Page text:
An Interview with Veronica Golos
ROOTWORK is a collection of poems in the voices of John Brown and Mary Day Brown, white Abolitionists against slavery
Veronica Golos is also the author of VOCABULARY OF SILENCE (Red Hen Press). Her first book, A BELL BURIED DEEP, co-winner of the 16th Annual Nicholas Roerich Poetry Prize (Story Line Press), was nominated for a 2004 Pushcart Prize by Edward Hirsch, and adapted for stage at the Claremont School of Theology in Claremont, California.
Published on LatinoLA: May 4, 2015
Golos is the poetry editor for the Journal of Feminist Studies in Religion (Harvard Divinity School), and co-editor of the Taos Journal of International Poetry & Art. She lives in Taos with her husband, author David P?®rez.
Q : What advice would you give to young people who want to become poets, or who already know they are poets but are unsure about what to do and where to take their writing?
A: First: Read, read, read! Sometimes new writers feel if they read other poets they will sound like them--but that's not a bad thing at all. If you want to become a poet, read poetry; if you are a poet and what to know the next step, read; Underline, mark your books up, copy in handwriting poems you love, write back to the poems that move you.
Go to poetry readings, listen to other poets, buy their books, speak to them.
Finally, write, write, write.
Learn the craft. Craft is an aid, to help you express what you need to say; it is a tool, use it.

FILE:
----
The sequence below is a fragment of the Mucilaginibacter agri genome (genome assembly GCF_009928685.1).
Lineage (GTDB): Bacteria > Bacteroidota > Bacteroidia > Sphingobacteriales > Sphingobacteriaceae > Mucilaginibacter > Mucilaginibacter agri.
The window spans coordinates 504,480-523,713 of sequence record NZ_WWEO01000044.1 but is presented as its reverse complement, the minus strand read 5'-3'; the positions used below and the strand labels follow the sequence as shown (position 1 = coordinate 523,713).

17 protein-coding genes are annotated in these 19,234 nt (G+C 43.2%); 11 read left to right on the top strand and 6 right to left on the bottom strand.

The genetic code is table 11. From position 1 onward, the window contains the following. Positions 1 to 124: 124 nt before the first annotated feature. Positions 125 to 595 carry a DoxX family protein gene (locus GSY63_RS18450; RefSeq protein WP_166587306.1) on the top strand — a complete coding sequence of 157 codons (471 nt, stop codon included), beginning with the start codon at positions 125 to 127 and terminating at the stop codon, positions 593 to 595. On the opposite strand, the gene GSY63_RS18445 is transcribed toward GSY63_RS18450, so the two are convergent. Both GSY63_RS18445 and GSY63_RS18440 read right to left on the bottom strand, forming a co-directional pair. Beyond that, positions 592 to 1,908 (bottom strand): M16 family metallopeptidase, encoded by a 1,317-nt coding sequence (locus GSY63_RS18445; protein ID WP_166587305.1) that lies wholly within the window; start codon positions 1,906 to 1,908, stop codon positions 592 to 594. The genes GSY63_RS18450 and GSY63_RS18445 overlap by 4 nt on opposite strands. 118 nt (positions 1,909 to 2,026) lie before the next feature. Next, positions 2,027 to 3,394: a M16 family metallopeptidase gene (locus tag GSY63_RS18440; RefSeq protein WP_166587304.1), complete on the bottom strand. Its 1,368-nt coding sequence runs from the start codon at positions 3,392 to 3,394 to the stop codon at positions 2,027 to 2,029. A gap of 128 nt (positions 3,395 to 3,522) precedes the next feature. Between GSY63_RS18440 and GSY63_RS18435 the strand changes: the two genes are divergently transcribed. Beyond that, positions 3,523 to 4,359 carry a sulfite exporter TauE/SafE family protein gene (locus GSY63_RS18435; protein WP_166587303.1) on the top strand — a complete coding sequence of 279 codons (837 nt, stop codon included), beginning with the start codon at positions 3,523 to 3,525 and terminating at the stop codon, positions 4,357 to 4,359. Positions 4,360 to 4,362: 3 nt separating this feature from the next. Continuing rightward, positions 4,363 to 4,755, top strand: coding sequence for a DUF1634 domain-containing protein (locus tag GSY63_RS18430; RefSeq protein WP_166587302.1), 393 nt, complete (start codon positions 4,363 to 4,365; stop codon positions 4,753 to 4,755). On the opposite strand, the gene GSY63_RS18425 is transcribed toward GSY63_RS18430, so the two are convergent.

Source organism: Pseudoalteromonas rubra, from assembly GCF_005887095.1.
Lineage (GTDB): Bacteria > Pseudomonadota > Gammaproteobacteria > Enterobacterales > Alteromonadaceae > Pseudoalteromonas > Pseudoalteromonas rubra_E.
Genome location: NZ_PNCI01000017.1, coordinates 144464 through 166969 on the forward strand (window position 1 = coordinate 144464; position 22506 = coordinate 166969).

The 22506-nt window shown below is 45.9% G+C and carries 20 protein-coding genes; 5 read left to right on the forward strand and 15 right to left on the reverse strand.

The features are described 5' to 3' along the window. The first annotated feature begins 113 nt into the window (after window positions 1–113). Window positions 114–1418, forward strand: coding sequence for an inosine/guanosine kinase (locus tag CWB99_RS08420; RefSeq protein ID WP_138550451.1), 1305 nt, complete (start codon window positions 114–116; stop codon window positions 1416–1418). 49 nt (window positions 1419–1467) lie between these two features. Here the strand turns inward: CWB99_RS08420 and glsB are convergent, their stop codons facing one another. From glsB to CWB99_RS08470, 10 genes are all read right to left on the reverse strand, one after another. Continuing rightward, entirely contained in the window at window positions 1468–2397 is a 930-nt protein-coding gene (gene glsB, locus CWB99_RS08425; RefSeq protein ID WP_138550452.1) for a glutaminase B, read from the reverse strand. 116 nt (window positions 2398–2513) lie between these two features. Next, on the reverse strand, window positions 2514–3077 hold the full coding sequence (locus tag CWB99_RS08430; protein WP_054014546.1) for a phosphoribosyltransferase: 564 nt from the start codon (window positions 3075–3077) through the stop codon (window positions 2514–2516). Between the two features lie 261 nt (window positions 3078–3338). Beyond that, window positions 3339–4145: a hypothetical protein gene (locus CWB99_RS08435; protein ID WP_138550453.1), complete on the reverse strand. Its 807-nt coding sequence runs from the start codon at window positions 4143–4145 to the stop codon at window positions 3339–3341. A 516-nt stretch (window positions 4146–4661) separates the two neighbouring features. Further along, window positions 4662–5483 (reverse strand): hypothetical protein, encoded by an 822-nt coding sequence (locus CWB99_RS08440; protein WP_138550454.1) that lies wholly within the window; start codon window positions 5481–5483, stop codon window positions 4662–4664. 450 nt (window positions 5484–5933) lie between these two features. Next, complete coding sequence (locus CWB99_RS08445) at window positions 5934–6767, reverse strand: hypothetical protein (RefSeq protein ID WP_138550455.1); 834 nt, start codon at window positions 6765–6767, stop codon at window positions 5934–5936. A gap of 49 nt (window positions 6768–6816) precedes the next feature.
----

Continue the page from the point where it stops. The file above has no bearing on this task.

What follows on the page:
If you want to send your poems out, first look at where your favorite poets sent their work; those journals you are reading. If you can, go to conferences, festivals. Especially those for young writers. But don't be in a great hurry to send your work out, to be published, work on your poems, find poet friends, have house salons where you read your work, read at open mics. There is a lot of room for polishing before you send out.
Q: What NOT to do if you want to be a poet?
A: Don't give up. Don't be in a hurry. Don't go it alone, form a group, look for mentors. Don't be afraid. Don't be afraid to read others work at your own readings. Don't be afraid of the great ones, copy their poems in your notebooks. Don't listen to negative advice.
Q: You just returned from a month-long tour. What effect does traveling have on your writing?
A: Well, I found it difficult to start on something new, while I was reading from, thinking about, and speaking about ROOTWORK. Because its basis is the historical period in America during slavery, I had to share information that placed some of the poems in context. For me, I like to do one thing, and try to do it well. So I was fixed on the book, on readings.
Q: Your book, ROOTWORK was just published by 3:A Taos Press. Why did you choose to use the epistolary form? How difficult or easy was it to capture the many voices that appear in it?
A: ROOTWORK is a collection of poems in the voices of John Brown and Mary Day Brown, white Abolitionists against slavery in the 19th Century America. John Brown is well known, with many books written about him; his wife, Mary Day Brown is not so known. After two years of research, I found the restrained voice of the 19th Century very enabling. Letter writing was the means of communication then. I felt that to retain the common language meant that I had to understand the syntax, the movement of words, the tone. It was a good challenge. But, there were things I wanted to say, that wouldn't be said by either of these two historical figures; so I wrote what I term "ghost poems" and "runaway" poems, in the voices of the enslaved peoples of the times.
I am in a restless conversation with American history; especially the roots of America: slavery of African peoples, and the constant effect we feel today.
To find out more about Veronica Golos visit https://veronicagolos.wordpress.com/
Teresa Dovalpage was born in Havana, Cuba and now lives in New Mexico. She is the author of eight novels and several short story collections. She writes in English and Spanish.
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